(formerly IRIN News) Journalism from the heart of crises

Sikhs flee Swat, seek refuge in shrine

Sikh IDPs from Swat at the Sikh shrine in Hasanabdal
Abdul Razaque Channa/ILAP

Among the tens of thousands who have fled their homes in Swat Valley and the adjacent Buner District, North West Frontier Province (NWFP), are about 2,000 Sikhs who have taken refuge in a Sikh shrine in Hasanabdal, a town about 50km from Pakistan’s capital, Islamabad.

According to Gulbeer Singh, head priest at the Sri Punja Sahib shrine, about 207 families from Buner District and 96 from Swat had taken refuge there. The number of Sikh internally displaced persons (IDPs), he said, was roughly 1,800-2,000. The first set of families started coming from Buner on 30 April.

Some 20,000 Sikhs live in Pakistan, according to the US Department of State,  and a study on Swat’s Sikhs by the Islamabad-based Quaid-i-Azam University in 2005 estimated the Sikh population of Swat to be about 2,000.

“We have 307 rooms and can accommodate 6,000-8,000 people at a time,” said Singh. “They will be safe here,” he said.

Manisha, a 14-year-old girl who fled on foot from Swat Valley with her 16-member extended family, said: “I saw a woman wailing with the dead body of her 15-day-old baby. The baby had been dead for two days but she was unable to give him a proper burial.”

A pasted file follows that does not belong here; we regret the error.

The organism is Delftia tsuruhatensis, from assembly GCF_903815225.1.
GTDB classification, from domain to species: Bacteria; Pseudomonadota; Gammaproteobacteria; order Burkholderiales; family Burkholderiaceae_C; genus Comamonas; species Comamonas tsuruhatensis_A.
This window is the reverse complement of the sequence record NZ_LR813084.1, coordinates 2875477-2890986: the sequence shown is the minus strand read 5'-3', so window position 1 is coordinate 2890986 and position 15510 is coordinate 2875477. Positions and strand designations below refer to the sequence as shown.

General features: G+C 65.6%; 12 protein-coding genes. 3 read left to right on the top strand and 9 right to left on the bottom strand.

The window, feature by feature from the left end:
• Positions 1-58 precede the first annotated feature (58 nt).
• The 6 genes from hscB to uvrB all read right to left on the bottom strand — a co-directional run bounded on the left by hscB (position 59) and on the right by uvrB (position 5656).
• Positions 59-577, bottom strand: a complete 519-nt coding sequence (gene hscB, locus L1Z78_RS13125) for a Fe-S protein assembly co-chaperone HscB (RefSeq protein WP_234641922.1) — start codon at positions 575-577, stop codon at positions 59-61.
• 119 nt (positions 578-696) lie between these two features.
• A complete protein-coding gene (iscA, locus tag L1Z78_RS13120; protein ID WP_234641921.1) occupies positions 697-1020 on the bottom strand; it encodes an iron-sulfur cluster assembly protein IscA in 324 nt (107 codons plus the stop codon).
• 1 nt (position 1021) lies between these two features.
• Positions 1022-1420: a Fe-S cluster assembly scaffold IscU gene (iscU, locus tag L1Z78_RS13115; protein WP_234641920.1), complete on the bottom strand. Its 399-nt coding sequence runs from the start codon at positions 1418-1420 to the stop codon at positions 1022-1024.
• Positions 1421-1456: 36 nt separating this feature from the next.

Sukhvinder Kaur, who fled Swat with her two daughters and husband, wondered what would happen to her home. “We just came to this `gurdwara’ [Sikh temple] with the clothes we are in,” she added.

“I heard the Taliban looted a jeweller’s shop and a general store [on 8 May]. While we were still there, they broke into a bank,” Kaur said.

Displaced Sikh children try to continue their studies

Abdul Razaque Channa/ILAP
Displaced Sikh children try to continue their studies
Monday, May 11, 2009
Les sikhs fuient Swat pour se réfugier dans un sanctuaire
Displaced Sikh children try to continue their studies

Photo: Abdul Razaque Channa/ILAP
Displaced Sikh children try to continue their studies

“Smooth flow of buses”

But the Taliban “never stopped us from leaving, as is being reported in the media… In fact, in the absence of police, it was the Taliban who ensured a smooth flow of buses leaving with civilians,” said Kaur.

Suran Singh, another displaced Sikh from Buner, said the group he had helped get together included doctors, government officials, professors, lab assistants and businessmen.

Manjeet Singh, 37, a primary school teacher in Swat, who was a caretaker at the only Sikh temple in Swat’s principal city, Mingora, said: “I was not sure whether to leave or not, but when a mortar fell just a few yards from my house, then I made up my mind that the place was no longer safe for my children.”

Sundar Singh, a medical technician at Pakistan Telecommunication Company, said this was his family’s second migration. “We moved out of Swat in January, but when the peace deal was signed between the Taliban and the government [on 16 February], we moved back to Swat,” he said.

Meanwhile, Abdul Razaque Channa who visited the Sikh shrine on behalf of the Interfaith League Against Poverty, a local NGO, said “they are managing the whole thing very well… The place was very comfortable and clean, unlike the government-run camps. But I’m not sure what will happen when more come here.”


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